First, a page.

Worldwide, many infected individuals are unaware of their hepatitis B virus (HBV) status. We evaluated the effectiveness of HBV rapid testing in promoting linkage-to-care.
In 2012, volunteers were recruited from five Parisian centers. Participants were randomized 1 : 1 to receive standard serology (S) or rapid testing (VIKIA-HBsAg/Quick Profile anti-HBsAb) with confirmatory serology (R+S). The primary endpoint was percentage of individuals with appropriate linkage-to-care (nonimmunized individuals starting vaccination or HBsAg-positive individuals receiving medical evaluation). The secondary outcomes were percentage receiving HBV-test results and performance of HBV rapid tests.
In total, 995 individuals were screened. Among the HBV-infection groups included in the primary endpoint (n=409), 20 (4.9%) received appropriate linkage-to-care, with no difference between S and R+S groups (5.7 vs. 4.1%, P=0.5). Two of eight HBsAg-positive participants had a medical visit (1/6 and 1/2 in the S and R+S groups, respectively) and 18/401 (4.5%) nonimmunized participants initiated HBV-vaccination (11/205 and 7/196). Factors that tended to be associated with linkage-to-care were female sex, birth country of high HBV prevalence, and extended medical stay. Test results were not obtained in 4.7% of participants, which was significantly higher in the S arm (P=0.02). Both sensitivity and specificity were 100% for the VIKIA-HBsAg rapid test and 94.4 and 80.8%, respectively, for the anti-HBsAb Quick Profile rapid test.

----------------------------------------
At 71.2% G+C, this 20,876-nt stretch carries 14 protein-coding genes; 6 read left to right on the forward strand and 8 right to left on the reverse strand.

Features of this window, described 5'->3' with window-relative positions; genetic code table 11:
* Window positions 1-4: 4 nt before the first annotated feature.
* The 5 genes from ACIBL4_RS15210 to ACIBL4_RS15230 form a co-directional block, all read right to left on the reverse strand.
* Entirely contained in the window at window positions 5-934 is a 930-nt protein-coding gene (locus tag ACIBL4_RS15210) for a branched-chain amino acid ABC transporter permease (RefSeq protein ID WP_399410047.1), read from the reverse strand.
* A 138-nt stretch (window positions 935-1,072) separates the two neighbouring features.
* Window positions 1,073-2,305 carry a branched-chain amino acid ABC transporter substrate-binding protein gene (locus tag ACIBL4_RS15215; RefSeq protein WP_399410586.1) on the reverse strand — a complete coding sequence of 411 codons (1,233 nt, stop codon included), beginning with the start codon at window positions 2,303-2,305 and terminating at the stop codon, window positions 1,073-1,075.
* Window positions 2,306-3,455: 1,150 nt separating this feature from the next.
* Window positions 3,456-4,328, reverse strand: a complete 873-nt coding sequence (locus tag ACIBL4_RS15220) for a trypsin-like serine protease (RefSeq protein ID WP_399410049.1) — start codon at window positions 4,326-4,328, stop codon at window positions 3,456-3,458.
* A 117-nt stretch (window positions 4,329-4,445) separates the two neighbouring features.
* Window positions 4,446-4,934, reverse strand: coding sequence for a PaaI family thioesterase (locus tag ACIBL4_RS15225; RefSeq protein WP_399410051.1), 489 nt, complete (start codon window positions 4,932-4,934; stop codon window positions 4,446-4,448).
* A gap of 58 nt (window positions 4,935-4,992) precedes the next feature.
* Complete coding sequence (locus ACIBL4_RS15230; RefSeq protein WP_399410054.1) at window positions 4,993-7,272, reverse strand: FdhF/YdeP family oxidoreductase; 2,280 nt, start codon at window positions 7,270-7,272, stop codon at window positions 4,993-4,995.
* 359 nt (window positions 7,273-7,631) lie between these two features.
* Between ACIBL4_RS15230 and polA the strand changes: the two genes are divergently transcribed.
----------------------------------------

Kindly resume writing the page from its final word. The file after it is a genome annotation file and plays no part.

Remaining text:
Despite a higher proportion of participants obtaining their results in the R+S arm and better performance of anti-HBsAb rapid tests than described previously, we found no evidence that HBV screening based initially on rapid tests leads to increased HBV-vaccination rates or medical evaluation. This strategy should be evaluated in more hard-to-reach populations.